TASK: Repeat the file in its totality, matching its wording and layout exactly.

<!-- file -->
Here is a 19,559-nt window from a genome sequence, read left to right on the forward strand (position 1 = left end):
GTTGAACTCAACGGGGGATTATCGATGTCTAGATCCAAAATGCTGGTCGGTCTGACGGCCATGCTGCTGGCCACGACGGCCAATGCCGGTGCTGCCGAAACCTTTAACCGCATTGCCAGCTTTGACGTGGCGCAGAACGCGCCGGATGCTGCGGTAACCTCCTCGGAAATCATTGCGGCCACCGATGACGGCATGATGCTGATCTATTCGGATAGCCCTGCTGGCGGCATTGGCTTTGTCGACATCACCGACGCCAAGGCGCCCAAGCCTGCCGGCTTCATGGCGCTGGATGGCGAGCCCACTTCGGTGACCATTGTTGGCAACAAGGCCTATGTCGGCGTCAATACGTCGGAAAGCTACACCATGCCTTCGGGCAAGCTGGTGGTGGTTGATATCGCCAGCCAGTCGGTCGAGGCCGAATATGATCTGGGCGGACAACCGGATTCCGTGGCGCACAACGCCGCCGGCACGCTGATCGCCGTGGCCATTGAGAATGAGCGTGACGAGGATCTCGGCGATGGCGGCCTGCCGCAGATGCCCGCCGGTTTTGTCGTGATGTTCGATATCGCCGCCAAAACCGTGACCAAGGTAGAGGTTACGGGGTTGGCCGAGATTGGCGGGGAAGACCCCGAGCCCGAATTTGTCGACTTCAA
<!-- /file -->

Here is a 19,559-nt window from a genome sequence, read left to right on the forward strand (position 1 = left end):
GTTGAACTCAACGGGGGATTATCGATGTCTAGATCCAAAATGCTGGTCGGTCTGACGGCCATGCTGCTGGCCACGACGGCCAATGCCGGTGCTGCCGAAACCTTTAACCGCATTGCCAGCTTTGACGTGGCGCAGAACGCGCCGGATGCTGCGGTAACCTCCTCGGAAATCATTGCGGCCACCGATGACGGCATGATGCTGATCTATTCGGATAGCCCTGCTGGCGGCATTGGCTTTGTCGACATCACCGACGCCAAGGCGCCCAAGCCTGCCGGCTTCATGGCGCTGGATGGCGAGCCCACTTCGGTGACCATTGTTGGCAACAAGGCCTATGTCGGCGTCAATACGTCGGAAAGCTACACCATGCCTTCGGGCAAGCTGGTGGTGGTTGATATCGCCAGCCAGTCGGTCGAGGCCGAATATGATCTGGGCGGACAACCGGATTCCGTGGCGCACAACGCCGCCGGCACGCTGATCGCCGTGGCCATTGAGAATGAGCGTGACGAGGATCTCGGCGATGGCGGCCTGCCGCAGATGCCCGCCGGTTTTGTCGTGATGTTCGATATCGCCGCCAAAACCGTGACCAAGGTAGAGGTTACGGGGTTGGCCGAGATTGGCGGGGAAGACCCCGAGCCCGAATTTGTCGACTTCAA